For the Love of God: Remembering the Mystic, Ravidas

For the Love of God: Remembering the Mystic, Ravidas

If we’re asked to name any mystic poet-saints, most of us would probably only be able to name one or two – perhaps Rumi, Meera bai or Kabir would come to mind. However, throughout history, there have actually been many (though they may not be as widely known) who have walked the path of bhakti or devotion and communicated their ecstatic experience of the Divine through soulful and subtle poetic expressions. One such saint from around the 16th century in India, was Ravidas.

Ravidas lived in Varanasi and belonged to a very poor class of society, one that was involved in working with animal skins/hides, an occupation considered ‘unclean’ by orthodox standards. His guru was the Brahman saint Ramananda. Coming from a low caste himself, Ravidas was not only a spiritual figure but also a social reformer who urged the upliftment of the poorer sections of society. He continues to be revered in India today by both the Hindu and Sikh communities and noted as a figure who spread the spirit of unity among people.

Here is one of his sublime poems, translated into English by Nirmal Dass (source:



Grieve not is the name of my town.
Pain and fear cannot enter there,
Free from possessions, free from life’s taxes,
Free from fear of disease and death
After much wandering I have come back home
Where the wheel of time and change turns not,
And my Emperor rules, without a second or third,
In Abadan, filled with love and wisdom.
Where the natives are rich in the wealth of the heart,
Where all live ever free in the City of God,
Listen to Ravidas, just a cobbler:
All who live here are my true friends.

When I existed,
You did not.
Now You exist
and I do not:
as a storm lifts waves
from water —
still they are water
within water.
O Madho,
how can we describe
this illusion?
What we believe does not exist.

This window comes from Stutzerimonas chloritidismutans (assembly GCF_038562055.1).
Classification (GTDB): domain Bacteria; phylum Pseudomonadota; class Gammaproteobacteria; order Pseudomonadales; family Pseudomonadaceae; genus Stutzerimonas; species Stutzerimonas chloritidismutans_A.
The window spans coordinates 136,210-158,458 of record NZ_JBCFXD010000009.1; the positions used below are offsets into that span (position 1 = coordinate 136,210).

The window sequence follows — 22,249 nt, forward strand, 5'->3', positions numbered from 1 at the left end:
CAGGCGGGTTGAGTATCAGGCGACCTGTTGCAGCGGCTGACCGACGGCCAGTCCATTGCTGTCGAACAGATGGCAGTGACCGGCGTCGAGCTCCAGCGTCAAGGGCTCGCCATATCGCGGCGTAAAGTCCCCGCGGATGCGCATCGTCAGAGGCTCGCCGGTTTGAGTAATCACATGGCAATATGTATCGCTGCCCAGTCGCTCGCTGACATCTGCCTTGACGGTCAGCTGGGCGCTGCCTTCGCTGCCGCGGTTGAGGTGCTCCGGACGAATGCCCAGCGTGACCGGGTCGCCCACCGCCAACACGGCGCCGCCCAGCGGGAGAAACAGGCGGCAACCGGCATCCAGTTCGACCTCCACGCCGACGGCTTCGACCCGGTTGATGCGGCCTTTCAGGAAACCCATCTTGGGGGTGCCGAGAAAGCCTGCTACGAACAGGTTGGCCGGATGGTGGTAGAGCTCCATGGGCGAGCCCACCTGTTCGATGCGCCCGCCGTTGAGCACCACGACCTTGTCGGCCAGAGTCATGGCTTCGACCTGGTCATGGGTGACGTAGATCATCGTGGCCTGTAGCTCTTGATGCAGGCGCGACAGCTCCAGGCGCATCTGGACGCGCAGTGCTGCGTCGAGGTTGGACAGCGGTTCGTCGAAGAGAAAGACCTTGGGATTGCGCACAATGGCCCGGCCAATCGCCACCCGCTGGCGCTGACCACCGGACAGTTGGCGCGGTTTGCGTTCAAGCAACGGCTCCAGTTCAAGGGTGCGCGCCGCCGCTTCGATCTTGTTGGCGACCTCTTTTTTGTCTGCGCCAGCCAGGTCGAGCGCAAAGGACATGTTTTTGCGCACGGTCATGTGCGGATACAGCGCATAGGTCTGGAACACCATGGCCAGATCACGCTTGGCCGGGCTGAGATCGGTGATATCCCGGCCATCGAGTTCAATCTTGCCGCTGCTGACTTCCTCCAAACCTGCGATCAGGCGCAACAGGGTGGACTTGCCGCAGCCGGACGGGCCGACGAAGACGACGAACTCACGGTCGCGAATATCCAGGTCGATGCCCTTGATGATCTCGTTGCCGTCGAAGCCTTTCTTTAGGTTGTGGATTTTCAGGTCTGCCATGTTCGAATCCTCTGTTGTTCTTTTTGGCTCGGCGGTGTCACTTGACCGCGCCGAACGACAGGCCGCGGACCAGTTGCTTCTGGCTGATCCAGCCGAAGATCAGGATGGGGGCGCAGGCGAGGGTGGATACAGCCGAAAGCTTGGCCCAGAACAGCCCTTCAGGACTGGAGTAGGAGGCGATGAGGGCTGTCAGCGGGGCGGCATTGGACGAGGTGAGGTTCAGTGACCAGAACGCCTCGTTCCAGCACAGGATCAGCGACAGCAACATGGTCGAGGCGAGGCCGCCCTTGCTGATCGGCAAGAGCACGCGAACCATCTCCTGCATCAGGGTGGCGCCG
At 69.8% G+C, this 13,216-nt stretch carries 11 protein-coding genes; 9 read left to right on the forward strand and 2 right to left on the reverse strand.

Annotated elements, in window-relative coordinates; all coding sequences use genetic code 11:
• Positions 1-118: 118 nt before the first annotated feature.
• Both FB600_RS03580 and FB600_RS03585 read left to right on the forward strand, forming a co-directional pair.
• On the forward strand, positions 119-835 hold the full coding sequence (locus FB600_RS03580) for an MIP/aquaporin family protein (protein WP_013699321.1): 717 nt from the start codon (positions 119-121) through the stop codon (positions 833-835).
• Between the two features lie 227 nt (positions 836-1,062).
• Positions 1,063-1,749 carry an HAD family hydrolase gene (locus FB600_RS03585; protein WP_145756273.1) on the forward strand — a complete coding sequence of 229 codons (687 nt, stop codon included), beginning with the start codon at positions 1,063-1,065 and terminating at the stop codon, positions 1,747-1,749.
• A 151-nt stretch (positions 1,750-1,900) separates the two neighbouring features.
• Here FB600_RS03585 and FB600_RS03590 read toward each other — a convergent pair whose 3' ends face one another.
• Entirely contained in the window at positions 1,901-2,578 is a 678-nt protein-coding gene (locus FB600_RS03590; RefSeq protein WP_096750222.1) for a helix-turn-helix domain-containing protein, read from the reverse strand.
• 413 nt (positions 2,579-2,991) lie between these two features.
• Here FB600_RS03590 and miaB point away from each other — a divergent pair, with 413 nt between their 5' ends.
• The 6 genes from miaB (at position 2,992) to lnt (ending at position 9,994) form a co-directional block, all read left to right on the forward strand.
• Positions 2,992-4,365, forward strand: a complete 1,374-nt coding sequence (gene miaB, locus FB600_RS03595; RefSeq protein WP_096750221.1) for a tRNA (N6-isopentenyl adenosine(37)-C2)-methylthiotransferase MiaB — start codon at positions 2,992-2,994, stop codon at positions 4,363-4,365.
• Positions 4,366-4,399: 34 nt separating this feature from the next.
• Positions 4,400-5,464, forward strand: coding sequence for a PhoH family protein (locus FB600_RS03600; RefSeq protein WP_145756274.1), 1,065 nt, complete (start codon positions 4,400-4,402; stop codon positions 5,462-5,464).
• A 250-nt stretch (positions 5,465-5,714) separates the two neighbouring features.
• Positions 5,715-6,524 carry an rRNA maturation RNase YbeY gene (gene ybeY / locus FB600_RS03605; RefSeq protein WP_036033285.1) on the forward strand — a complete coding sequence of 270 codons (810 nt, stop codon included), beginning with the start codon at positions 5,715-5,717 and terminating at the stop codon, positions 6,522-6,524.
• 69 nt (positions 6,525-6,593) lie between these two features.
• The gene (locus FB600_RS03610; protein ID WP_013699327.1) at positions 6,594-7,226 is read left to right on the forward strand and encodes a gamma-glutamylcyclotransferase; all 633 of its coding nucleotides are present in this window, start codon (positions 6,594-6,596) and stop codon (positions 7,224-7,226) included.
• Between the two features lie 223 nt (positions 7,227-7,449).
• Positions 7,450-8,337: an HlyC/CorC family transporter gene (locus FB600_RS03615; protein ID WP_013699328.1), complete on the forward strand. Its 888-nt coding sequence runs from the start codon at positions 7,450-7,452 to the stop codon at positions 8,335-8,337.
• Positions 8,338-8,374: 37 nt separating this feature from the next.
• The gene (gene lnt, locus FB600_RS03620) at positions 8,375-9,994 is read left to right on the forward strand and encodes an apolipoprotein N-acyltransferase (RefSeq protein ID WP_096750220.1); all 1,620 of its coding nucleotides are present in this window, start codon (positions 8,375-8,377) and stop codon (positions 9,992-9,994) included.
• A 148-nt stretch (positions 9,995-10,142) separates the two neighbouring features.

A mighty king sleeps
on his throne
and in his dream
becomes a beggar.
Seeing his kingdom vanish
before him
he greatly mourns —
such is our condition.
Like the tale
of the serpent
and the rope —
I know a little
of the secret.
Seeing many bracelets
we think gold has many forms —
but it is always forever gold.
In all things exists the Lord,
assuming countless shapes;
in each pore he plays and sports.
Ravi Dass say,
He is nearer than my hand.
All that comes to pass
is by His will alone.

Upon seeing poverty
people laugh and jeer,
and such was my plight.
But now I hold the powers
of creation
in the palm of my hand —
all because of Your mercy.
You know I am nothing,
O Ram, Destroyer of fear.
All creatures seek Your refuge,
O Prabhu, Fulfiller of desires.
Those who find Your refuge
suffer no more afflictions.
Because of You,
the high and the low —
all have gone across,
escaping from the prison
of this world.
Ravi Dass says,
The tale cannot be told,
so why speak further?
You are what You are.
What metaphor
can I possibly use
to describe You?

If You are a mountain,
then I am a peacock.
If You are the moon,
then I am a partridge.
O Madho, if You break from me,
then I shall break with You.
And if I break from You,
to whom shall I then go?
If You are the lamp,
then I am the wick.
If You are the shrine,
then I am the pilgrim.
My love for You
is true and real.
When I fell in love with You,
I gave up my love for others.
Wherever I go,
there I seek to serve You.
No other god
can be a Master like You.
By praising You,
I cut Yama’s noose.
Yearning for love
Ravi Dass loudly sings.


You may also like: The Yoga of Poets


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